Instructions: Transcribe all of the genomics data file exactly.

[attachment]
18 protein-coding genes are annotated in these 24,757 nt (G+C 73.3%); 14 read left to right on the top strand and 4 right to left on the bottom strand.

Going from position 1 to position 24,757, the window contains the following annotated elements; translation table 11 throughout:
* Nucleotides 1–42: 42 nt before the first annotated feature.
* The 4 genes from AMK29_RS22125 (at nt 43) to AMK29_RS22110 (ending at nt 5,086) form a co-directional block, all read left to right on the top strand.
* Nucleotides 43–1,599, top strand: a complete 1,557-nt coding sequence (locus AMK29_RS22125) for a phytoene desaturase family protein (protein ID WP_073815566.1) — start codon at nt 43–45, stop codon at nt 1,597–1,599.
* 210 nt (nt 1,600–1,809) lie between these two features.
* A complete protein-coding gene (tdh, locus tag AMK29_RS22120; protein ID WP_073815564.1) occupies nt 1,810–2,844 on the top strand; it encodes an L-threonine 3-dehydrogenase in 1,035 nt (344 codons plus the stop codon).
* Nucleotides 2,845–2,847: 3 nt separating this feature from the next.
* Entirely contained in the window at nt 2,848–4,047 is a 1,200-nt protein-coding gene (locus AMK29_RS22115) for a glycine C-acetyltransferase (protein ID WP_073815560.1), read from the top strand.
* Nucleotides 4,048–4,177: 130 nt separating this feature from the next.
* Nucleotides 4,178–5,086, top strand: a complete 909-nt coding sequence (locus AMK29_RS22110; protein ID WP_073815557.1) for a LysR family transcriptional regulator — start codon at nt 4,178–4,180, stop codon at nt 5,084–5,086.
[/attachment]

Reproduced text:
18 protein-coding genes are annotated in these 24,757 nt (G+C 73.3%); 14 read left to right on the top strand and 4 right to left on the bottom strand.

Going from position 1 to position 24,757, the window contains the following annotated elements; translation table 11 throughout:
* Nucleotides 1–42: 42 nt before the first annotated feature.
* The 4 genes from AMK29_RS22125 (at nt 43) to AMK29_RS22110 (ending at nt 5,086) form a co-directional block, all read left to right on the top strand.
* Nucleotides 43–1,599, top strand: a complete 1,557-nt coding sequence (locus AMK29_RS22125) for a phytoene desaturase family protein (protein ID WP_073815566.1) — start codon at nt 43–45, stop codon at nt 1,597–1,599.
* 210 nt (nt 1,600–1,809) lie between these two features.
* A complete protein-coding gene (tdh, locus tag AMK29_RS22120; protein ID WP_073815564.1) occupies nt 1,810–2,844 on the top strand; it encodes an L-threonine 3-dehydrogenase in 1,035 nt (344 codons plus the stop codon).
* Nucleotides 2,845–2,847: 3 nt separating this feature from the next.
* Entirely contained in the window at nt 2,848–4,047 is a 1,200-nt protein-coding gene (locus AMK29_RS22115) for a glycine C-acetyltransferase (protein ID WP_073815560.1), read from the top strand.
* Nucleotides 4,048–4,177: 130 nt separating this feature from the next.
* Nucleotides 4,178–5,086, top strand: a complete 909-nt coding sequence (locus AMK29_RS22110; protein ID WP_073815557.1) for a LysR family transcriptional regulator — start codon at nt 4,178–4,180, stop codon at nt 5,084–5,086.